BI’s Article search uses Boolean search capabilities. If you are not familiar with these principles, here are some quick tips.
To search specifically for more than one word, put the search term in quotation marks. For example, “workers compensation”. This will limit your search to that combination of words.
To search for a combination of terms, use quotations and the & symbol. For example, “hurricane” & “loss”.
KNOXVILLE, Tenn.--The time an employee spends on strike is voluntary and must be considered in calculating workers compensation benefit awards, Tennessee's Supreme Court has ruled in a decision favorable for employers.
Monday's decision in Phillip Goodman Sr. vs. HDB Industries Inc. reduced the average weekly wage calculation applied to determine the benefit level awarded to Mr. Goodman from $388 per week to $149 per week.
Mr. Goodman was on strike for 28 weeks and had been back to work for less than a month when he injured his back, neck, left shoulder and left leg when a hose he was pulling got stuck and he was "jerked down and to the left real severely," court records state about the January 2002 accident.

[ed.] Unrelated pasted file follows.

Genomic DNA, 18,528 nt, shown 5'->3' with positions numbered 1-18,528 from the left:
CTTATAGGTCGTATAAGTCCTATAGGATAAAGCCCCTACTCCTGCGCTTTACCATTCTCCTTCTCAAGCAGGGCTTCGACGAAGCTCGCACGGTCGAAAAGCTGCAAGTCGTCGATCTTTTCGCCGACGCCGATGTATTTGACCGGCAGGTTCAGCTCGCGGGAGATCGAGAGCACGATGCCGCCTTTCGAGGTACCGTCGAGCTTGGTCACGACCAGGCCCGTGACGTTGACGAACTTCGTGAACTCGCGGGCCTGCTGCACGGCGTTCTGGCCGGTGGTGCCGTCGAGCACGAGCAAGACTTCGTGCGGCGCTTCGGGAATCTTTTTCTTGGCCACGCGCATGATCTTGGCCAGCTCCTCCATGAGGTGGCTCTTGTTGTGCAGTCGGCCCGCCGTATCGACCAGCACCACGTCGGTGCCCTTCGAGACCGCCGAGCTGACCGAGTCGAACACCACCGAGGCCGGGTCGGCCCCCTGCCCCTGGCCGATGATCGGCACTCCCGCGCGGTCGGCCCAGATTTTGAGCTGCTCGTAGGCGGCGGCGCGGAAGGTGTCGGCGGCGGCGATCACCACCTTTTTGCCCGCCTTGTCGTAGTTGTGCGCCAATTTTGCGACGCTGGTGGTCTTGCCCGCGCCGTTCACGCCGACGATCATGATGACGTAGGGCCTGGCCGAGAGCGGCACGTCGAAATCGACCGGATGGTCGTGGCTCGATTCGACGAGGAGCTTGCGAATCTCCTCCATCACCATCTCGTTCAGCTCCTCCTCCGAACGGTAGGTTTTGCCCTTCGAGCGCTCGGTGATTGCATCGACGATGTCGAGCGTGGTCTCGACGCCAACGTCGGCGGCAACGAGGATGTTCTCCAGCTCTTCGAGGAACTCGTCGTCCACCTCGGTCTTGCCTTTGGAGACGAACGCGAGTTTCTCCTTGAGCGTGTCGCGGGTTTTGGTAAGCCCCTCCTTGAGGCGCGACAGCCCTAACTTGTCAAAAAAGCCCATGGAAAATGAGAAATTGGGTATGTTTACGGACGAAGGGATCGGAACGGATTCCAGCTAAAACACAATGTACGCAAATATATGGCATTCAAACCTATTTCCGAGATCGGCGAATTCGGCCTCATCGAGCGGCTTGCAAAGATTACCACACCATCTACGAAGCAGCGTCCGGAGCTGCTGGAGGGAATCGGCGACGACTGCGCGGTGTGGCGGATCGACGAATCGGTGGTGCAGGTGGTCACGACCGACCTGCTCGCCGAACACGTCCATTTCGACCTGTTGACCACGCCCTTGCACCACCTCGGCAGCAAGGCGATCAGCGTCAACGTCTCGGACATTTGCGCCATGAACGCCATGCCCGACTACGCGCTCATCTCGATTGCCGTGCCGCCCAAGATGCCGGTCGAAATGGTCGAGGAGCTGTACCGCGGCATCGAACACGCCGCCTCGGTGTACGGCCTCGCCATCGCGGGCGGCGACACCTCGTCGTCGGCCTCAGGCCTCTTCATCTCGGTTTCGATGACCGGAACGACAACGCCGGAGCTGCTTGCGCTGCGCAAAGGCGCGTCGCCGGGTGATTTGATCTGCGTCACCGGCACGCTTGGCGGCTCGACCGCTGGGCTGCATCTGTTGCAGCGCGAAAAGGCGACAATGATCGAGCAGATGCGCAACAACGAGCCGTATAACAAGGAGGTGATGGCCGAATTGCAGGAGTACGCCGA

In October 2005, a trial court had found that Mr. Goodman sustained a permanent partial disability to 66% of his body. The trial court awarded him a lump sum of $102,529, based on a rate of $388 per week that Mr. Goodman earned in the 52 weeks prior to his injury.
The trial court's average weekly wage earnings calculation excluded the 28 weeks Mr. Goodman spent on strike.
HBD appealed, arguing the time Mr. Goodman spent on strike was voluntary and should be included in average the weekly wage calculation.
The Supreme Court agreed the trial court erred and reduced Mr. Goodman's weekly compensation rate to $149. With that rate for 264 weeks, Mr. Goodman's award was reduced to slightly more than $39,000 under the Tennessee high court's ruling.